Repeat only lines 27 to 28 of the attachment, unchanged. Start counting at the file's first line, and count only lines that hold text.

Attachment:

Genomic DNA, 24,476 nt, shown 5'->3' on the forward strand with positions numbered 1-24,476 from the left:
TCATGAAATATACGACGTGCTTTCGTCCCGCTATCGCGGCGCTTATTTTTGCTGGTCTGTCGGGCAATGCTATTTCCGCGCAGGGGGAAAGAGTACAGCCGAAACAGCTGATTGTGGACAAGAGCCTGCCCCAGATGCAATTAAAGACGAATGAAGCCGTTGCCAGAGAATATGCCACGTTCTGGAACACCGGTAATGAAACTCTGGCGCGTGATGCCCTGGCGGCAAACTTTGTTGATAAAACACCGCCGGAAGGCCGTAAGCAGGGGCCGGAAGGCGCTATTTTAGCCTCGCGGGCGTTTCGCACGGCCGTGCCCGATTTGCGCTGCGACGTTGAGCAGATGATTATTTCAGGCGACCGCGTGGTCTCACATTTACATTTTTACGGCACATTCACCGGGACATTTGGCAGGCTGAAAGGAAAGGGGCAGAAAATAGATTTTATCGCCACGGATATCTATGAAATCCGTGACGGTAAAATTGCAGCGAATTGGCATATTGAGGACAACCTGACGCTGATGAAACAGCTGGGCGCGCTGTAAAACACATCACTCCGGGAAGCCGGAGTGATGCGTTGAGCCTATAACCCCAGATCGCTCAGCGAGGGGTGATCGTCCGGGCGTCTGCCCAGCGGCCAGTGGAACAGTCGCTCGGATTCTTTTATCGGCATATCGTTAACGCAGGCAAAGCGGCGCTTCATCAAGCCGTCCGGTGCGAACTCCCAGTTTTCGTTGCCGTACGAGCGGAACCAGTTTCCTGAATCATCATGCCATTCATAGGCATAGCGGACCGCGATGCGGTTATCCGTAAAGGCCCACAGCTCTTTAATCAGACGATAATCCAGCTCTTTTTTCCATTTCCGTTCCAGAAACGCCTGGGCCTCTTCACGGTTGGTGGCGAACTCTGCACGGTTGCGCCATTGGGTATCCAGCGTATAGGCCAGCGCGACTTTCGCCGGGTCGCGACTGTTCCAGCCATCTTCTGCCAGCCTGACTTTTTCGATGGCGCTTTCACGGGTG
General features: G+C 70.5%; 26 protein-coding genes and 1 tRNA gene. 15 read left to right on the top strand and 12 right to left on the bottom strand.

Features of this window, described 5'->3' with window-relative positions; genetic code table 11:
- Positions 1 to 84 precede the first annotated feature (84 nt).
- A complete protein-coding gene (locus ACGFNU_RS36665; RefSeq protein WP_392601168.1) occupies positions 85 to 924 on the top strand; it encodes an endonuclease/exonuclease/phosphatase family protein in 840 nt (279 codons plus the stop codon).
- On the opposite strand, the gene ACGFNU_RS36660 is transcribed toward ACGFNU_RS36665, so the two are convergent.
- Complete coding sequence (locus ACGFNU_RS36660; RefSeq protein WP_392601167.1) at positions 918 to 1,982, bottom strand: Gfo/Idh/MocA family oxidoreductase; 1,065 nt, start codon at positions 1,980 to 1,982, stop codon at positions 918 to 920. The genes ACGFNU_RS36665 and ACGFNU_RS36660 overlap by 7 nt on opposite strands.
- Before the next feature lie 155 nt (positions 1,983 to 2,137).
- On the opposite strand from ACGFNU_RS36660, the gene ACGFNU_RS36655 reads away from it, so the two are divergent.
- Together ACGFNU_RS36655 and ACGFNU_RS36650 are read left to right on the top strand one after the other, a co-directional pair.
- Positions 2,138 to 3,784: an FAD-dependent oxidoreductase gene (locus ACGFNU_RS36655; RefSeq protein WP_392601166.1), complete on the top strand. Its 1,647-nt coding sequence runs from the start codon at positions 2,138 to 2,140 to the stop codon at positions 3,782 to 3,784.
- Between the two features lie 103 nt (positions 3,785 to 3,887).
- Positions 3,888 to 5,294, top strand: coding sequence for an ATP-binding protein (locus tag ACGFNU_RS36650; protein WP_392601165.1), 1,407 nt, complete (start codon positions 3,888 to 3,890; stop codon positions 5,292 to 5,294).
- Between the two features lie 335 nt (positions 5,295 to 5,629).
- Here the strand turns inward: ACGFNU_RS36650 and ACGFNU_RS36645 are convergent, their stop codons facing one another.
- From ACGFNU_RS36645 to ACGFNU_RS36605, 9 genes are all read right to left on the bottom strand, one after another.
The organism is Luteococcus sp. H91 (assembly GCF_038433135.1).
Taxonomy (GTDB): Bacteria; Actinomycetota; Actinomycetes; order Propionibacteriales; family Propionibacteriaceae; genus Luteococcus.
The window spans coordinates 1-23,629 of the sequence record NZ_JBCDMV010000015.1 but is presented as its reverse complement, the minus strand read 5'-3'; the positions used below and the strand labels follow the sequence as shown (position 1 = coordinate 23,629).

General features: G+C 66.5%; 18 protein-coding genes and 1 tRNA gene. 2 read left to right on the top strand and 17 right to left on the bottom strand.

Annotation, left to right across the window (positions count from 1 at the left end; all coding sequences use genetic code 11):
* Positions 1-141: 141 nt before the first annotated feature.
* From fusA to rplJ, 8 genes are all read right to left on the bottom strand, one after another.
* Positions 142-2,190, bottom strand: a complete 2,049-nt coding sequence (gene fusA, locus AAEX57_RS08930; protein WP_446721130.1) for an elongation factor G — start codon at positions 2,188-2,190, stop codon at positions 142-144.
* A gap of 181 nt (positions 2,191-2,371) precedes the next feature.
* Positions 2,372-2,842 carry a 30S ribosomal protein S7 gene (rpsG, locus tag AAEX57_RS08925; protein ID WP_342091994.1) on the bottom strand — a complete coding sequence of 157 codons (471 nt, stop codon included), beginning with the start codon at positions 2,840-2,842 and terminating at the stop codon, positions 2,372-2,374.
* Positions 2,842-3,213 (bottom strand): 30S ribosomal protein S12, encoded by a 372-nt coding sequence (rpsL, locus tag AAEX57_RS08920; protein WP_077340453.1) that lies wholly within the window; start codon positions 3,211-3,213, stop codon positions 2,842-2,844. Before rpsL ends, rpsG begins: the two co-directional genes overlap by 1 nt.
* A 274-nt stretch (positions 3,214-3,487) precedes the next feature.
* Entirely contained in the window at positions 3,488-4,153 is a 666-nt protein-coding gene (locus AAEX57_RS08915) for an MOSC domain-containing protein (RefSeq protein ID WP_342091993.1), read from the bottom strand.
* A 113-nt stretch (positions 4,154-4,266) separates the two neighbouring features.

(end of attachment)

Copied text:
* Positions 2,372-2,842 carry a 30S ribosomal protein S7 gene (rpsG, locus tag AAEX57_RS08925; protein ID WP_342091994.1) on the bottom strand — a complete coding sequence of 157 codons (471 nt, stop codon included), beginning with the start codon at positions 2,840-2,842 and terminating at the stop codon, positions 2,372-2,374.
* Positions 2,842-3,213 (bottom strand): 30S ribosomal protein S12, encoded by a 372-nt coding sequence (rpsL, locus tag AAEX57_RS08920; protein WP_077340453.1) that lies wholly within the window; start codon positions 3,211-3,213, stop codon positions 2,842-2,844. Before rpsL ends, rpsG begins: the two co-directional genes overlap by 1 nt.